Why is the language of rights and responsibilities, of the duty to contribute as well as to draw out, never applied to those who dance on the ceiling as they spray jeroboams of Cristal over those living on the floor?

Sorry, Pol: "draw out"? What, precisely, do your jeroboam-weilding fantasy figures "draw out"? Do you think that their children use state schools? That they use the NHS? That they draw anything away from the state's spending?

Why don't you tell us, Polly? After all, you'd know.
It is the job of government to police its welfare state rigorously or risk it losing public trust. Yet who could look at the deformities of the way we live now and conclude that the most pressing problem is the 100,000 misfits at the bottom?

And your solution is...? We evil fucking libertarians have got one: it's called the Citizen's Basic Income.
But before you despair of Labour...

Despair? It's not despair that I feel: it's blind, spitting rage!
... wait for next July's comprehensive spending review.

Why? Do you really think that it is going to announce anything different? No, it'll be more of the same: yet more complicated tax benefits, yet more subversions of the free voting process by ensuring that more citizen's become state supplicants, yet more corruption and decreased social mobility.
Even as Hutton gestured with his big stick, his benefit review will offer more support to get people into work and easier borrowing from the social fund to help people escape the loan sharks.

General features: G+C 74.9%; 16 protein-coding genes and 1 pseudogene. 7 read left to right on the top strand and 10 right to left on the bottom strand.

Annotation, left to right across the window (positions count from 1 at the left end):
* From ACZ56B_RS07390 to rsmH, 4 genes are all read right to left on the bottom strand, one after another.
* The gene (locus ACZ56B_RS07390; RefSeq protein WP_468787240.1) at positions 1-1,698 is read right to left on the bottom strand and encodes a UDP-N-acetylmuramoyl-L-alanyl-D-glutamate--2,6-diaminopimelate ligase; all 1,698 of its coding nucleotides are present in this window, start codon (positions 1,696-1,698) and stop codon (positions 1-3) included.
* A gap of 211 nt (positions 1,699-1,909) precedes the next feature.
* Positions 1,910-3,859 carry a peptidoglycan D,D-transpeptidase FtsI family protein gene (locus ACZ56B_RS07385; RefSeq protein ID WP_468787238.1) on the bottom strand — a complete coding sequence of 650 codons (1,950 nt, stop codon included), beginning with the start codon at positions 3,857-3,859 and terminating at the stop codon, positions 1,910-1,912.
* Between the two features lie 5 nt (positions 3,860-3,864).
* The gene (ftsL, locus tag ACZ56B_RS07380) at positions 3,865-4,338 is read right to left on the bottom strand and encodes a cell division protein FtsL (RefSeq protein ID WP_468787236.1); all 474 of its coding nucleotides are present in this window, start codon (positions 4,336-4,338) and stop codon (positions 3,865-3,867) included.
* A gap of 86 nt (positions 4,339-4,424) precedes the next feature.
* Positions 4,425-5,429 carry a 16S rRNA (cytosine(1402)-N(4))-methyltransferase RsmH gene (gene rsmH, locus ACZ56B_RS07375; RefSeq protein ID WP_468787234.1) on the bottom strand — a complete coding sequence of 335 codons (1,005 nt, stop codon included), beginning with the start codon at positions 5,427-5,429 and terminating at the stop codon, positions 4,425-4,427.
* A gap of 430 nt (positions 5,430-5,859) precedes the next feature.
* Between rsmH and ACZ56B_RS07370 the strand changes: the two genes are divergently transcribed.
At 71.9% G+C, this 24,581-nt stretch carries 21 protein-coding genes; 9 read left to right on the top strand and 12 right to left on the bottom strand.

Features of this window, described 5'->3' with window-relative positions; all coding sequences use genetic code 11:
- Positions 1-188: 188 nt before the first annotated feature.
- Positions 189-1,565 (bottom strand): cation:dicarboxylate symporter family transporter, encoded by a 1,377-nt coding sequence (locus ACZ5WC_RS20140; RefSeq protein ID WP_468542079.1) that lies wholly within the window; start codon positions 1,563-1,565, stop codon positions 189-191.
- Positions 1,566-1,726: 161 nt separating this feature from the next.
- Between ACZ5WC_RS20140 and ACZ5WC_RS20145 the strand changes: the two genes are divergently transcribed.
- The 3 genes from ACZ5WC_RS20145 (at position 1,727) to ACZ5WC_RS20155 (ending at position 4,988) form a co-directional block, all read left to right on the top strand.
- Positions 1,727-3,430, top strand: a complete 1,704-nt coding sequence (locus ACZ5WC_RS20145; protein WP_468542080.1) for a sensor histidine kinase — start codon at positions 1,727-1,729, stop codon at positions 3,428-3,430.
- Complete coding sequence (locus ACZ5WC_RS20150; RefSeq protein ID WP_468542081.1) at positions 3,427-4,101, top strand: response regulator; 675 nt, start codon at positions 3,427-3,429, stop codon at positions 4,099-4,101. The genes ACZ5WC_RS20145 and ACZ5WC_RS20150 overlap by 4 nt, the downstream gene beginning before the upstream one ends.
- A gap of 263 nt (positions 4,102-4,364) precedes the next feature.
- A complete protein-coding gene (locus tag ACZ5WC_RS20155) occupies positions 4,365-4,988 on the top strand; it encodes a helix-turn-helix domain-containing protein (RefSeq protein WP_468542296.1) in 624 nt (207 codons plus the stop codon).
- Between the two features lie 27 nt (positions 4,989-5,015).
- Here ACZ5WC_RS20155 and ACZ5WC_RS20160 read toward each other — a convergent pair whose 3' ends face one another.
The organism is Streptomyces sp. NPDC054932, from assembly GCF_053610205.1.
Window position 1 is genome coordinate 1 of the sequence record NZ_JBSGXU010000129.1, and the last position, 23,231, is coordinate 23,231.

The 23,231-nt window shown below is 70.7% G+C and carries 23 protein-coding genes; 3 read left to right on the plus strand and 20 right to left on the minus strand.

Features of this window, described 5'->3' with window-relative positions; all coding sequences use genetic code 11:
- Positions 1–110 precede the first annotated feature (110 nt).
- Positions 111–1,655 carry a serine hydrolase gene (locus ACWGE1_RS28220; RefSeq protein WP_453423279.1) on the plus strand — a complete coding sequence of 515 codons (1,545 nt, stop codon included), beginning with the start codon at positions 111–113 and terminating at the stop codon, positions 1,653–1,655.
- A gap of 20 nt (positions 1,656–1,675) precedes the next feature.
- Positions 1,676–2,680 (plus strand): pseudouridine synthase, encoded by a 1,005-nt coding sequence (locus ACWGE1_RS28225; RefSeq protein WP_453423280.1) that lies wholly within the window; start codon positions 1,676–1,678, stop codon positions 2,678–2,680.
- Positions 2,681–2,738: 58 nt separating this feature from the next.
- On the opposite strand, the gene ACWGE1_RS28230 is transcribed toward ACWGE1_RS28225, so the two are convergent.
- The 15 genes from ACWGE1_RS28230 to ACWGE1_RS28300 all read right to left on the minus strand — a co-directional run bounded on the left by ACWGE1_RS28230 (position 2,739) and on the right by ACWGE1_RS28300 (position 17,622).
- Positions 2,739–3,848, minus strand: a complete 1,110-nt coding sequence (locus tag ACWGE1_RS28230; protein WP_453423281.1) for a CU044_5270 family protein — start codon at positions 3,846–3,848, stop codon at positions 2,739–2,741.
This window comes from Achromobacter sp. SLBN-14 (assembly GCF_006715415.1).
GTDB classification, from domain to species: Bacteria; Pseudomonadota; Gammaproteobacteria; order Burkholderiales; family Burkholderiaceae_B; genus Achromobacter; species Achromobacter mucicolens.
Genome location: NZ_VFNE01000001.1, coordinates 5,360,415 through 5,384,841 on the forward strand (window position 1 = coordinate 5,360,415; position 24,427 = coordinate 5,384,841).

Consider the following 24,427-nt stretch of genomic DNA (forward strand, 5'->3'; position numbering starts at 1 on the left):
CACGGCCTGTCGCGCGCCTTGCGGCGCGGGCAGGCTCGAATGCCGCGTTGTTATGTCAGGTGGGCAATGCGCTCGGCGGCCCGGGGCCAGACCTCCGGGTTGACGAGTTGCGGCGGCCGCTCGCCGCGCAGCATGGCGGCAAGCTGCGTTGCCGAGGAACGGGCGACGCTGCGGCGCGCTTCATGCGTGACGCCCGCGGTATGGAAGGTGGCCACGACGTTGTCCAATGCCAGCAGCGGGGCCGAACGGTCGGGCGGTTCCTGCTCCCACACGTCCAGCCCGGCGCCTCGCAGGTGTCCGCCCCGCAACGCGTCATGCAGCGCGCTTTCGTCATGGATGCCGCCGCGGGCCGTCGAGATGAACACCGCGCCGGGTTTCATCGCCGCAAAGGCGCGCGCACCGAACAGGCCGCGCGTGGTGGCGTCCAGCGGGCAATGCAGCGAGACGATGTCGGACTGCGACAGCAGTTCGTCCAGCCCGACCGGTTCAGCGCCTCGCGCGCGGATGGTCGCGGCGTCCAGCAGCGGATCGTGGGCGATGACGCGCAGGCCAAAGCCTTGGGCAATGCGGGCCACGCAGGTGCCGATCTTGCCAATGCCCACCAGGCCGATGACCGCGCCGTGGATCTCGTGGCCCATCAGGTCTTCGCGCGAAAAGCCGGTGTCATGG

Polly, where are these loansharks of yours who only pursue people when they have money? In your fucking imagination, that's where.
But, above all, he repeated Labour's pledge to halve child poverty by 2010 - no shirking, no moving the goalposts.

Oh, yes, Polly, because NuLabour's "pledge" is infinitely more cast-iron than the NuTories' "aspiration", eh? You poor, deluded fool.
That means some £4bn of credits and benefits must be announced within the next seven months.

I shall prepare to count my blessings.
In its crab-like way, Labour talks tough to shore up faith in the welfare system, knowing it must soon pay out more large sums or fail in what Hutton still calls the most important target of all.

You really are the fucking pits, aren't you? You fucking Champagne-socialist shitbag: you stinking, hideous hypocrite, why don't you fuck off and die? Fuck you.

8 comments:

chris said...

DK am I correct that up in Scotland water is part of the Council Tax (or whatever it is called up there) since your water estimate looks very high. Last quarter mine was £20, and I live in Devon which with the rest of the southwest is notorious for it being expensive.